FELS has typically been a sporadic pest in NY, rarely reaching epidemic levels that would require fungicide applications (Fig. 2). We’ve been fortunate that when it does appear, it typically shows up during later reproductive stages and will have little to no effect on yield or grain quality. But in recent years, this trend may be changing, and we may need to be more aware of FELS in NY soybean fields, and potentially consider management options.
I’ve noticed FELS in more and more fields in NY over the past few years, and have had reports of moderate to severe outbreaks earlier in the season in fields planted with susceptible varieties (Fig 3.). FELS is considered one of the major foliar diseases contributing to yield losses in more southern latitudes in the US, causing 17,662,000 bushels lost nationally in 2015; second overall only to Septoria brown spot. Our NY yield losses to FELS have likely been minimal, but that could change as we see more FELS around the state each year. Yield loss from FELS is due to decreased photosynthetic capability of infected leaves and premature defoliation, along with a potential reduction in seed quality. For more information on estimated yield losses to soybean diseases, see this publication by the Crop Protection Network.
As FELS prevalence increases in NY, so does the local inoculum. The fungus can overwinter on soy residues, including shattered seeds, and can be seed transmitted (Fig. 4). Seed transmission can be mitigated via fungicidal seed treatments and purchasing high-quality, treated seed. Other good integrated pest management practices for reducing FELS in your fields include crop rotation, planting resistant varieties, and potentially foliar fungicide applications in severely infected fields. Should we get to the point where fungicides are needed to manage FELS in NY, there are a number of products available with ‘good’ to ‘very good’ efficacy ratings against this disease. And it is recommended to make protective fungicide applications between R2-R5. See this table from the Cornell Guide to Integrated Field Crop Management for available fungicides. However, it is worth noting that fungicide resistance has been well-document to some quinone outside inhibitor (QoI) group (FRAC group 11) fungicides among numerous FELS fungal populations in at least 13 states (Fig 5). For more information on fungicide resistance in soybean pathogens, visit this site.
Jaime Cummings (NYS IPM), Joe Lawrence (PRO-Dairy), and Josh Putman (CCE)
Reports of Southern Corn Leaf Blight, have been confirmed by our neighbors near Erie, PA this past week. This is on our radar, because that area shares latitude with some of our corn acreage in our southern tier and Hudson Valley region. Therefore, you may want to keep an eye out for atypical corn foliar disease symptoms as the season progresses.
Most corn growers are unfortunately familiar with many of our common foliar diseases, including northern corn leaf blight, gray leaf spot, and eyespot. Sure, at first they all look alike as all young lesions start out as small chlorotic spots. But, as the disease progresses, and as the lesions mature, each disease has fairly distinctive lesion types that a trained eye could possibly identify even from the window of the truck on a drive-by scouting effort. But, throw an unfamiliar leaf spot into the mix, and it might get a little more confusing.
Southern Corn Leaf Blight (SCLB), though not common in NY, was confirmed in 2018 on Long Island, and may be appearing again in 2019. Suspicious samples have been submitted for ID. SCLB lesions may not be as distinctive or easy to identify, because they are somewhere intermediate in size and shape between gray leaf spot and northern corn leaf blight, and they also resemble lesions of the northern corn leaf spot disease. With so much overlap in symptoms, it’s best to get an accurate diagnosis before making any management decisions.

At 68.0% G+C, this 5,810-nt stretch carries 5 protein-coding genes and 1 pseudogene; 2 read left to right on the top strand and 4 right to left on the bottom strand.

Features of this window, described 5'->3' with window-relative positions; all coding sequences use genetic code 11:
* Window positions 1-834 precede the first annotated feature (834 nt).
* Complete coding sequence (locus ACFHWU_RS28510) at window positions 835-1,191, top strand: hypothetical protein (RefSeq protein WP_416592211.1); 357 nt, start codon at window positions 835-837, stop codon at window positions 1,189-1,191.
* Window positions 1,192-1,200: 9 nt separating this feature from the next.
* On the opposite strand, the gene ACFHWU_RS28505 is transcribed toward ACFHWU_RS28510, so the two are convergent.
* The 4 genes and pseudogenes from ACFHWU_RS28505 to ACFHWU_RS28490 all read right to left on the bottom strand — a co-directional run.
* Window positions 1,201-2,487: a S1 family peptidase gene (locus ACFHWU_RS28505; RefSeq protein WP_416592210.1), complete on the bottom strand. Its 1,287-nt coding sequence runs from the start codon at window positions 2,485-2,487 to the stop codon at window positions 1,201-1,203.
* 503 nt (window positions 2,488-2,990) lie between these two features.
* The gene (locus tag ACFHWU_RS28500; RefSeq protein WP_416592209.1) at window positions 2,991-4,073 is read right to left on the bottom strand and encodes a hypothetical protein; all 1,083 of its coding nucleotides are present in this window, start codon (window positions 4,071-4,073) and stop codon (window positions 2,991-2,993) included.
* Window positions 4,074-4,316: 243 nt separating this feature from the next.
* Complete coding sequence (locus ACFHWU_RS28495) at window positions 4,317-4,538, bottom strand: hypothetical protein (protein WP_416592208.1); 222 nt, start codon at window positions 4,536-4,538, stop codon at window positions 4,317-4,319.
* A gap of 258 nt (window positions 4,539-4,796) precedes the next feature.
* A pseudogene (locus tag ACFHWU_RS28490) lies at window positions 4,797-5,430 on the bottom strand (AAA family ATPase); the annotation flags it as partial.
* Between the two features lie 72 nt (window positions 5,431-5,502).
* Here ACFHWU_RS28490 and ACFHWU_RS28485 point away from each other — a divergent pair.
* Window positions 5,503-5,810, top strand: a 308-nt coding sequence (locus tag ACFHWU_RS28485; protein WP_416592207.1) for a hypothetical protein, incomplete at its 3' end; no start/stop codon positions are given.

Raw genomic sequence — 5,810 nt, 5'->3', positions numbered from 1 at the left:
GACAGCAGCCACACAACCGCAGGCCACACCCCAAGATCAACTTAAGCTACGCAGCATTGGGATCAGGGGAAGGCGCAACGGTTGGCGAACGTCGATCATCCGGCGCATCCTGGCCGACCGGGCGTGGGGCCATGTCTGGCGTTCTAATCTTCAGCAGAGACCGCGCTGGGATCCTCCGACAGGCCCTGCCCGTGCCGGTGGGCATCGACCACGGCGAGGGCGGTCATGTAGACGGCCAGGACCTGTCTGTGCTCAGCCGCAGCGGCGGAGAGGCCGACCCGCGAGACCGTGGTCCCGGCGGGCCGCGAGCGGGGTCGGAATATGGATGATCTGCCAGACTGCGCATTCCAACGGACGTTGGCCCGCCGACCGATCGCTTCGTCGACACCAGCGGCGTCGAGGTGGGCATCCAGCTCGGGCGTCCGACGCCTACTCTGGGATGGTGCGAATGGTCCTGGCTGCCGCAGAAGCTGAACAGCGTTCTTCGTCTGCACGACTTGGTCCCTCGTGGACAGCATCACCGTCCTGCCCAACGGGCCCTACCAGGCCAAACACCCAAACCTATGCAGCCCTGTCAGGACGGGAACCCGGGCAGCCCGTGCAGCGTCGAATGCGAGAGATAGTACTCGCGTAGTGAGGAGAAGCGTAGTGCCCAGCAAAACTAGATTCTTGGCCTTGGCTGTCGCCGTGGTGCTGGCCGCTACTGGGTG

SCLB typically appears on corn leaves between VT and R4 growth stages as irregular tan lesions with vaguely reddish margins. Lesion shape and size may vary among hybrids. There are different races of this pathogen (races T, O, and C), but race O is most common in North America and is restricted to leaf infections. However, race T also exists in the US, and can infect leaves, stalks, and ears. As with most of our corn diseases, the fungus overwinters on corn debris, and can be further disseminated by wind or rain within and among fields in subsequent seasons (Fig. 1). There can be multiple cycles of this disease in one season if conditions are favorable (warm and wet). However, this hasn’t been a major disease of concern since the 1970’s, and we don’t anticipate it to be a chief concern here in NY compared as compared to our regional issues with northern corn leaf blight and gray leaf spot.
As with all corn foliar diseases, the incidence and severity of the lesions and the level of epidemic in the field will determine its impact on yield, because all foliar diseases affect photosynthesis and may leave plants more susceptible to stalk rots. The first and best option for managing SCLB is through genetic resistance. However, since this is such an uncommon disease in NY or other northern production areas, resistance ratings specifically for this disease may not be widely available in seed catalogs when making hybrid selections. And, as for many of our common foliar diseases, an integrated management approach will work best. Reducing primary inoculum through residue management and crop rotations, in combination with genetic resistance and use of fungicides only when necessary will successfully minimize losses from southern corn leaf blight. Please remember, research has shown that fungicides are most cost-effective with a single application at VT/R1 when disease pressure is >5% throughout the field, and when the disease reaches at least the ear leaf by tasseling on susceptible hybrids when the weather is expected to be conducive for the disease to spread (Fig. 2).